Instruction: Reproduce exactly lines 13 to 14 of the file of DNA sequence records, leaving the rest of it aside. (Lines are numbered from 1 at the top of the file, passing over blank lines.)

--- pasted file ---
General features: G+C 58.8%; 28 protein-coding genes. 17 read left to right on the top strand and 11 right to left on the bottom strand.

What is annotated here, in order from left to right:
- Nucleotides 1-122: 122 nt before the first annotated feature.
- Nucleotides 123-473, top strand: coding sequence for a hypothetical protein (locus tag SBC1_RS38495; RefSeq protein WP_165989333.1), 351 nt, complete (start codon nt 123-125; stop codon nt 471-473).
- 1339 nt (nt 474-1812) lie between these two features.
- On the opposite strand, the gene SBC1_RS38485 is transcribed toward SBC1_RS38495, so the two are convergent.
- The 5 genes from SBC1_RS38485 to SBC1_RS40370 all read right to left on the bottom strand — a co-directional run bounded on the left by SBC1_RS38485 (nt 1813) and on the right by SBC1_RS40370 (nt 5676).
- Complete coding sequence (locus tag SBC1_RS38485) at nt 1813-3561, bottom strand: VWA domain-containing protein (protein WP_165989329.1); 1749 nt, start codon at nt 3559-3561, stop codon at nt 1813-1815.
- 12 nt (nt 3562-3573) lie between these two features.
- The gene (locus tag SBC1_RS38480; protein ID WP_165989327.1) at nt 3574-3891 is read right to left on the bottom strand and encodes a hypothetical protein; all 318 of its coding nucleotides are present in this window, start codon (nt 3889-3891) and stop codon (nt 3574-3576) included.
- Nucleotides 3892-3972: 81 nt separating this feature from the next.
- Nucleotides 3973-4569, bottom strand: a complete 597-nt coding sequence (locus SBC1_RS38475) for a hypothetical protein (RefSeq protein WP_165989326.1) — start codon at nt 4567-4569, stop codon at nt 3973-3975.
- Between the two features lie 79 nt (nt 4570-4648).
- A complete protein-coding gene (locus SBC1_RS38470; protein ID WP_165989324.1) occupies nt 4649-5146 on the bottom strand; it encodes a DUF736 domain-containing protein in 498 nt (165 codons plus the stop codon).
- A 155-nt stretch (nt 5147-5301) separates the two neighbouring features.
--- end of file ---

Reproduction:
- Between the two features lie 79 nt (nt 4570-4648).
- A complete protein-coding gene (locus SBC1_RS38470; protein ID WP_165989324.1) occupies nt 4649-5146 on the bottom strand; it encodes a DUF736 domain-containing protein in 498 nt (165 codons plus the stop codon).